The ASA will come back as the Advertising Regulatory Board

The Advertising Standards Authority of South Africa (ASA) will return and continue its operations soon.

This is according to Gail Schimmel, CEO of the ASA.

Schimmel spoke to MyBroadband about the ASA’s plans following an announcement this week that the authority was being liquidated.

The notice of liquidation follows a meeting of creditors during which SARS, the ASA’s principle creditor, rejected an offer to the creditors – triggering the liquidation, said the ASA.

“Over the last year, the ASA has restructured to reduce operating costs, re-established a funding system, increased its output, and reduced its turnaround time,” said Schimmel.

“However, the marketing, advertising and communications industries have made it clear that they are fully committed to self-regulation of commercial speech, in order to protect consumers from misleading and potentially harmful advertising, and will do whatever is necessary to preserve it.”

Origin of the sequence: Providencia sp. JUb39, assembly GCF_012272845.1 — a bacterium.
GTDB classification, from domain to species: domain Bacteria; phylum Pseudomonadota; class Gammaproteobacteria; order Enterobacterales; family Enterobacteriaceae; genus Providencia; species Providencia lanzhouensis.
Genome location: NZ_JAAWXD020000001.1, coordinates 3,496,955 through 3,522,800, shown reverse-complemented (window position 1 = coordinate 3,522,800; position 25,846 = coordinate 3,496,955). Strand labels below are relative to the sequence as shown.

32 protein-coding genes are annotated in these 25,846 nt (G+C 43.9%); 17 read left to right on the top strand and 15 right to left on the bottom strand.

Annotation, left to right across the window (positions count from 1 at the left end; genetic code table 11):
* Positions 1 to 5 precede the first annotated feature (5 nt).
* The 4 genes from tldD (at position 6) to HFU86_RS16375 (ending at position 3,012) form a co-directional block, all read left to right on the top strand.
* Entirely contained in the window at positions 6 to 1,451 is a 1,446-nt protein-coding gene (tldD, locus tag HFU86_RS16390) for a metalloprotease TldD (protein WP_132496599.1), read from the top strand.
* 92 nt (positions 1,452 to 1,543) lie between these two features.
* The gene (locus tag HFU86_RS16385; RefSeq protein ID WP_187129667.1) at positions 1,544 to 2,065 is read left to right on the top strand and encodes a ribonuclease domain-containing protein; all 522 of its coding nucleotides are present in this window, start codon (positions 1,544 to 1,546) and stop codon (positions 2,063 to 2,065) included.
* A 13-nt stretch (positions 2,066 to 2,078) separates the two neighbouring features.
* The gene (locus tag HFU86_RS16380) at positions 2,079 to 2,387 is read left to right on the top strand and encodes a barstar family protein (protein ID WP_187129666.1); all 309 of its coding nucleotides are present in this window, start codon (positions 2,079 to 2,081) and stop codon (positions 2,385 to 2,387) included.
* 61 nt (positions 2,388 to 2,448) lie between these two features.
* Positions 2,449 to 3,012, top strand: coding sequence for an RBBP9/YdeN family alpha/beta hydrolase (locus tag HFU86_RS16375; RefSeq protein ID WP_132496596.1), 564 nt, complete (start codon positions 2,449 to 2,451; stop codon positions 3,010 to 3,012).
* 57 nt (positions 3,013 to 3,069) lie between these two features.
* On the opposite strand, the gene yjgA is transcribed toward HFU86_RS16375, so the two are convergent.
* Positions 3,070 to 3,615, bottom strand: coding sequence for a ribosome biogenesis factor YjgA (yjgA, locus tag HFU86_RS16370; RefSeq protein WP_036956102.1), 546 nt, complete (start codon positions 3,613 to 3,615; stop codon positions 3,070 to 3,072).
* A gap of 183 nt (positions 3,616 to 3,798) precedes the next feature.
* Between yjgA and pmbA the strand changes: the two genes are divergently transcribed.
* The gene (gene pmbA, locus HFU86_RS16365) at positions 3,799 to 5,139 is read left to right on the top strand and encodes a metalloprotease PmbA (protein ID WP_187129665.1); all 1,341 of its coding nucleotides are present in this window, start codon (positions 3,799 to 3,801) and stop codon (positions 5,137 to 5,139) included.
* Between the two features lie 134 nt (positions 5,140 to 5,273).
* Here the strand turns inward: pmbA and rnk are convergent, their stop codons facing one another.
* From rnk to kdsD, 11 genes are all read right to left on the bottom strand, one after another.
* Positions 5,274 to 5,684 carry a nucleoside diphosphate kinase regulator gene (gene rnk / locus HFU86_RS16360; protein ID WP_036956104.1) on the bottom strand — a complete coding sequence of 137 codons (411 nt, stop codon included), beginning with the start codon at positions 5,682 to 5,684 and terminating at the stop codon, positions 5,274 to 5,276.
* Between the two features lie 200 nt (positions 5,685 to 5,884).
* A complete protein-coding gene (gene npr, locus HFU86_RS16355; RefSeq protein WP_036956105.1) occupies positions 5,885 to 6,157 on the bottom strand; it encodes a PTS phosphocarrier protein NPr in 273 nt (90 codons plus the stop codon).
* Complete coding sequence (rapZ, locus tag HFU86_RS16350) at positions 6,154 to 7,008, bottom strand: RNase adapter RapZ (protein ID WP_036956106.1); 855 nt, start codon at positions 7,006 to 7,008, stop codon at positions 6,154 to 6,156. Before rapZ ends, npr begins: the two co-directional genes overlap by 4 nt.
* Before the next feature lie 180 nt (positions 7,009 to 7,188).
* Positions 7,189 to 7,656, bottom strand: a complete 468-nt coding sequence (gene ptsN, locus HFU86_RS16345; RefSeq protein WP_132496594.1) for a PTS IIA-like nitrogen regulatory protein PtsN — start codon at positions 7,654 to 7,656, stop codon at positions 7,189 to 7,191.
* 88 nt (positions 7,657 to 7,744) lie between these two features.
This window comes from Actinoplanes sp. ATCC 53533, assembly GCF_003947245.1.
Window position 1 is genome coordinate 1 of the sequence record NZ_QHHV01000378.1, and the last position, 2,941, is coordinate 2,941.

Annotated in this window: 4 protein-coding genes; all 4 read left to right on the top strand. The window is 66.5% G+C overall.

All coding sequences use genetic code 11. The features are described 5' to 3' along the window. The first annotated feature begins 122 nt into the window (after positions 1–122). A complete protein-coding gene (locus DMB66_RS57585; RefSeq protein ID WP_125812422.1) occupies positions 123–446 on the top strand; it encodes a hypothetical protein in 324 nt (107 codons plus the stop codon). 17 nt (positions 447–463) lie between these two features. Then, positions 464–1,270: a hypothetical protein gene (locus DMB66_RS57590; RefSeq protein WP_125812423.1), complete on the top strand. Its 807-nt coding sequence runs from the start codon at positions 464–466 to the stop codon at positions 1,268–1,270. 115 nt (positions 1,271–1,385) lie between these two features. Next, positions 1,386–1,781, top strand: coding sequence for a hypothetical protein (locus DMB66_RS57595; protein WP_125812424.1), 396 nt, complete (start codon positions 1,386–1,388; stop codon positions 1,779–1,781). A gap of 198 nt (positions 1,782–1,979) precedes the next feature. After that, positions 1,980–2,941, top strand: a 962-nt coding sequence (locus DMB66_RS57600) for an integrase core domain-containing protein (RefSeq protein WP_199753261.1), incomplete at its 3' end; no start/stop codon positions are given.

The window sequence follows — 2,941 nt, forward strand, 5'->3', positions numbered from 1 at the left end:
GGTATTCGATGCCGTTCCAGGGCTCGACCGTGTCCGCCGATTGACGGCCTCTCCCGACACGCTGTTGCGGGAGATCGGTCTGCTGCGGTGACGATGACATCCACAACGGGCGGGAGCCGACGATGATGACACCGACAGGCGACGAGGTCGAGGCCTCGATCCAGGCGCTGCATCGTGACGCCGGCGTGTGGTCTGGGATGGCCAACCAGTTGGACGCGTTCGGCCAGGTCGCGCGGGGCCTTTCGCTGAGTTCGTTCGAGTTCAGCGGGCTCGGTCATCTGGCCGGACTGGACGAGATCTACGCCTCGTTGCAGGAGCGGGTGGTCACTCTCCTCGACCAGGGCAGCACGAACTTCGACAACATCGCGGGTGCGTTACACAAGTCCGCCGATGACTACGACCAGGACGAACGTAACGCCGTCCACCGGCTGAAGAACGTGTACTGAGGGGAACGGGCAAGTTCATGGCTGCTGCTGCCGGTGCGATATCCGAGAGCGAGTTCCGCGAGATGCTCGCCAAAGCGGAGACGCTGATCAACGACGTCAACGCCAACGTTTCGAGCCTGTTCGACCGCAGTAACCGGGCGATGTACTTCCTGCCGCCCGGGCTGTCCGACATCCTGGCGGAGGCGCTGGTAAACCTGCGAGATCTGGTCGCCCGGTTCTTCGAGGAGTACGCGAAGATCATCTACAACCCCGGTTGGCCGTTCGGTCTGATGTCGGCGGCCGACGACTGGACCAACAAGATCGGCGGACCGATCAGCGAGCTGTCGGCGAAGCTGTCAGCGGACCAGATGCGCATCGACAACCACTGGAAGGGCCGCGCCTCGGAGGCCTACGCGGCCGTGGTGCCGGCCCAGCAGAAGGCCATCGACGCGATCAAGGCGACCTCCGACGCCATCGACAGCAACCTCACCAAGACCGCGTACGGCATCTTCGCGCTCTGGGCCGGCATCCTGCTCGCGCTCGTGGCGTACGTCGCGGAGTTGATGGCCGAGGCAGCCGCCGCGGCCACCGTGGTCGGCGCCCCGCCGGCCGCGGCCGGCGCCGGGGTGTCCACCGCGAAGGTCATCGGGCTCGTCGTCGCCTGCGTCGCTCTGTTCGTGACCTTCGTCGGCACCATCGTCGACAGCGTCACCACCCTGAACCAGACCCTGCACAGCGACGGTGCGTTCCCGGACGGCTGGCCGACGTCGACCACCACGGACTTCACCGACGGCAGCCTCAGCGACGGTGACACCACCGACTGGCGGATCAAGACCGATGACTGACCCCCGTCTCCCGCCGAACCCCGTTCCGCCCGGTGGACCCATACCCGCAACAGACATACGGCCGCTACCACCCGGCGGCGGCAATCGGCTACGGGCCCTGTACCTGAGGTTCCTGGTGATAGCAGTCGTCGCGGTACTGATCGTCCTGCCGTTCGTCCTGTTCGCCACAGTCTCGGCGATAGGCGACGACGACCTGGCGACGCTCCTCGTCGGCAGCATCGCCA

The Advertising Regulatory Board

Schimmel told MyBroadband that the next steps for the ASA is to focus on preserving self-regulation in the country and how it can achieve that.

A new authority, called the Advertising Regulatory Board, will be established. The move will be backed by founding members the IAB, MASA, and the ACA.

“We are working flat out to start the new entity as soon as possible, but it will hopefully be by the end of the month,” said Schimmel.

“The industry is committed to self-regulation. This has been a disappointing set-back, but consumers can rest assured that the marketing and advertising industry will protect their right to complain about advertising content.”

In terms of consumer complaints submitted before the Advertising Regulatory Board is set up, the ASA is not allowed to trade – as per the instructions of the business rescue practitioner.

This means that complaints will only be handled once the new entity is up and running.

Now read: MWEB fibre deal advertising misleading – ASA

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The ASA will come back as the Advertising Regulatory Board